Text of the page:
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Fri, Jun 11, 2010

South Korean Space Program Suffers Another Setback

Satellite Launch Ends After 137 Seconds When Rocket Apparently Explodes

The South Korean space program has reportedly suffered a second setback in less than a year, as a rocket carrying a climate observation satellite has apparently exploded on its way to orbit Thursday.

The vehicle was 137 seconds into its mission when communications with it were lost. "We believe that the Naro rocket is likely to have exploded," Ahn Byong-man, Minister of Education, Science and Technology, told reporters. "We are sorry for failing to live up to people's expectations."

The Associated Press reports that the two-stage NARO rocket appeared to operate normally after the launch, but Ahn said an image from an on-board camera brightened like a flash of light, which may have indicated an explosion.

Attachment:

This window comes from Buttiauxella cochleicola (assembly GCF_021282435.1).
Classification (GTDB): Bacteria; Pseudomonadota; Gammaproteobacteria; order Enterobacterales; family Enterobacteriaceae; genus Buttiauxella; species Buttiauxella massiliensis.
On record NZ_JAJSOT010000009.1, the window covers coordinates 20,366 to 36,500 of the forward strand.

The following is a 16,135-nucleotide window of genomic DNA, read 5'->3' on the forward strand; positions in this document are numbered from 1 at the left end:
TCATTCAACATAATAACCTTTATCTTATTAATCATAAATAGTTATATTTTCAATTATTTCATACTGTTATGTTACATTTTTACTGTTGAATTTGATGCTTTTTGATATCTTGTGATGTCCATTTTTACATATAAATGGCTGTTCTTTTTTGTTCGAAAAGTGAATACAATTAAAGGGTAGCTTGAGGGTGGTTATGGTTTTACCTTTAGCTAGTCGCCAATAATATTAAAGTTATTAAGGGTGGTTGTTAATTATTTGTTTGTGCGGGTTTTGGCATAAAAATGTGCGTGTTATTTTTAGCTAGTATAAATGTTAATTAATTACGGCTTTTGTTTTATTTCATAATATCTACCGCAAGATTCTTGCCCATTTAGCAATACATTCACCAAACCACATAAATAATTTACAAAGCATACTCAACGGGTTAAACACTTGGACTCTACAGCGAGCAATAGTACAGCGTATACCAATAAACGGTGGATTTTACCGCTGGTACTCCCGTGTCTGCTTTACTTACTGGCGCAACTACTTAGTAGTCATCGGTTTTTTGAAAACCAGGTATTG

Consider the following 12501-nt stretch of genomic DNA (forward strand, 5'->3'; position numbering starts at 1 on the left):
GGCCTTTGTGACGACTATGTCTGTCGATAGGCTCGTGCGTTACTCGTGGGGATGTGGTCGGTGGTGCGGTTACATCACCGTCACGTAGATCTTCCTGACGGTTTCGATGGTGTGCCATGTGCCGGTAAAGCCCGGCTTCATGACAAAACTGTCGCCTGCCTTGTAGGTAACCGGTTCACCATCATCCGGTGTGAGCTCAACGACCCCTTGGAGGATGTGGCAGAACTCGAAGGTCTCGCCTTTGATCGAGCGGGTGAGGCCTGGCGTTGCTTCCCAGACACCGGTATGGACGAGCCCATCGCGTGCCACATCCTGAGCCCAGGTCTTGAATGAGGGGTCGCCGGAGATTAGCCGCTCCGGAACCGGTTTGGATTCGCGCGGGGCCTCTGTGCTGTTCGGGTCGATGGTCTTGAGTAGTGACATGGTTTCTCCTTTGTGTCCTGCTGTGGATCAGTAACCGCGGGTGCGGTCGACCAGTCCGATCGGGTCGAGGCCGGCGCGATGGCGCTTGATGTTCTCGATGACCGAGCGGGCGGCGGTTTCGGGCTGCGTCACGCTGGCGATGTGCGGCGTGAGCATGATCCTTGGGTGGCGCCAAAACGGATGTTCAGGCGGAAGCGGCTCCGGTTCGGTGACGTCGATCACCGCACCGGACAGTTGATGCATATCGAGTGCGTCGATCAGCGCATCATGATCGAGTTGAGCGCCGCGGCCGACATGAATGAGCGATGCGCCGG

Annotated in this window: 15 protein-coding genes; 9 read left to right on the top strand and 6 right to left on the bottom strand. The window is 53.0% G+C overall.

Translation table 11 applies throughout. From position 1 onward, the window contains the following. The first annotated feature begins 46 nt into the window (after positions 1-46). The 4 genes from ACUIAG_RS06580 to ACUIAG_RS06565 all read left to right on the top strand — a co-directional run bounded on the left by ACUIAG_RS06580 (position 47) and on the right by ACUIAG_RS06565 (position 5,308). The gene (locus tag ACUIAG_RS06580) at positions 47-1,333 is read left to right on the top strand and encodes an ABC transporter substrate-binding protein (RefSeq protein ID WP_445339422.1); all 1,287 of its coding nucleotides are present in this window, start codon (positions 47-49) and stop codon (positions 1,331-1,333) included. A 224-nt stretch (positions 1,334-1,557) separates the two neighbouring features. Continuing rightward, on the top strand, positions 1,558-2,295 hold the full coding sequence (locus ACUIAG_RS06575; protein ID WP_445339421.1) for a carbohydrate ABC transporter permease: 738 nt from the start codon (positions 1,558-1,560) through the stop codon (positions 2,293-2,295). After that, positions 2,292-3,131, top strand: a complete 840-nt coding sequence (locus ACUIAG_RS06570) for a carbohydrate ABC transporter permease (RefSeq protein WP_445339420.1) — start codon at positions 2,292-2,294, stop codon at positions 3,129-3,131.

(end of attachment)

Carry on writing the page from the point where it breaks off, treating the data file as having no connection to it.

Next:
The NARO's first stage is designed and built by Russia, with South Korea building the second stage. Both countries are now attempting to determine what might have happened to the spacecraft.

It was the second launch of a NARO rocket from the South Korean space center in Goheung, about 300 miles south of Seoul. The first launch was a success, but the satellite was written off when one of its covers failed to come off.

Ahn said another launch would be scheduled when the cause of Thursday's setback is determined.

FMI: www.kari.re.kr/english

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